An S21 can take more of a punch as its screen is protected by Gorilla Glass Victus instead of the A52S’ Gorilla Glass 5. Essentially, the more expensive phone can survive a 2 meter (6 foot 6 inches) drop onto “rough, hard, surfaces) while the cheaper A52S’s screen can only survive falls of 1.2 meters.

Wireless Charging is absent from the Galaxy A52S. Cost-cutting is the only logical reason for not including it, though wireless charging isn’t that expensive to add.

Camera Quality Could Be a Deal Breaker

As we’re focusing on everyday use, and people use their phone cameras every day, it has to be said that the S21 does have better cameras on paper. Both have three rear cameras, but the A52S has a five-megapixel (MP) macro camera, whereas the S21 houses a 12 MP wide camera. Both have a 64 MP camera, though the S21’s “telephoto” effort should produce better long-range images than the A52S’ wide configuration. And the third rear camera is a 12 MP ultrawide module on both devices, though the A52S features a few extra degrees of view. None of this matters as you’re not carrying a piece of paper around with you; you’re carrying a camera.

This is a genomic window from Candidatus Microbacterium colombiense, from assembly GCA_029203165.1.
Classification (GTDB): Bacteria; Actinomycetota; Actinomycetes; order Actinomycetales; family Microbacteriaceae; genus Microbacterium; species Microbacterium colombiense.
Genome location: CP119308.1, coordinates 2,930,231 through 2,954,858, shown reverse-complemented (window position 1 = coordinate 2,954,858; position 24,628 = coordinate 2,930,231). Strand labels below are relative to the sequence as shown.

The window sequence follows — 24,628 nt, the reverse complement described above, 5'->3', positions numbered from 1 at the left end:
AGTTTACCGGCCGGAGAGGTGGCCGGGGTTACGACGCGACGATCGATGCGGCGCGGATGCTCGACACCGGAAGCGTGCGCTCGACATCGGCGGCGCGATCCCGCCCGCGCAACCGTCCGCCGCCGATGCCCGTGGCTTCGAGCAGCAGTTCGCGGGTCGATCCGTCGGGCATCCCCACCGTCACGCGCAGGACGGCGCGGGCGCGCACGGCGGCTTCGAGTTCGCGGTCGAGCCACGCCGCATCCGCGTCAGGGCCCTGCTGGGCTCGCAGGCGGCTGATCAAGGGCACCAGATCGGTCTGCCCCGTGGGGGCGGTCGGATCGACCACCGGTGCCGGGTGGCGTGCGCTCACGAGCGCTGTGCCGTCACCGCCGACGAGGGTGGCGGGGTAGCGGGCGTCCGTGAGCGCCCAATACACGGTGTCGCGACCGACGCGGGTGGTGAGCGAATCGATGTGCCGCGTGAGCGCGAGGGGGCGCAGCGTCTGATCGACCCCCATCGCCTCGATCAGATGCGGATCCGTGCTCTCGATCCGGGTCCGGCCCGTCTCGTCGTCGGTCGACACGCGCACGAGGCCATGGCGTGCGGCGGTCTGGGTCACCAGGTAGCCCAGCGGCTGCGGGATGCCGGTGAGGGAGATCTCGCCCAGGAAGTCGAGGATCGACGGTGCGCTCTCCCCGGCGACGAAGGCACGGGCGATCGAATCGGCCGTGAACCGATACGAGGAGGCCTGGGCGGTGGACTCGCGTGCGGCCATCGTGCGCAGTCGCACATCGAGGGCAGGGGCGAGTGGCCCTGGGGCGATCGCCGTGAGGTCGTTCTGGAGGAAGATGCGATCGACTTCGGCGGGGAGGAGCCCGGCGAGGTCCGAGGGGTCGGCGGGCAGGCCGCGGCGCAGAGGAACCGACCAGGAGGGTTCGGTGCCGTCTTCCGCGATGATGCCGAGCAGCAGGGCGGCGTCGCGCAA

Beyond the numbers, it’s hard to find that much difference between the images both phones take. The A52S seems to have more contrast, while the colors on the S21 seem a touch more vibrant. If you want to see a difference, you need to take a few photos in low-light settings. The S21 will take in more detail (and require you to hold the camera still for a few seconds while it does so), resulting in an image that looks like it was taken in far better lighting conditions. The A52S does okay but is inferior to the S21 when it comes to this one particular task. Take a look at the gallery above and judge for yourself.

The S21 can record 8k video at 24FPS and 4k video at 60FPS. The A52S doesn’t do 8k, and its 4k capabilities max out at 30FPS. You can also watch the video back on a Dynamic Amoled 2X screen instead of the Super AMOLED display featured on the A52S. The difference is the Dynamic Almoled 2X’s HDR10+ certification, which relates to color and contrast.

Why None Of That Matters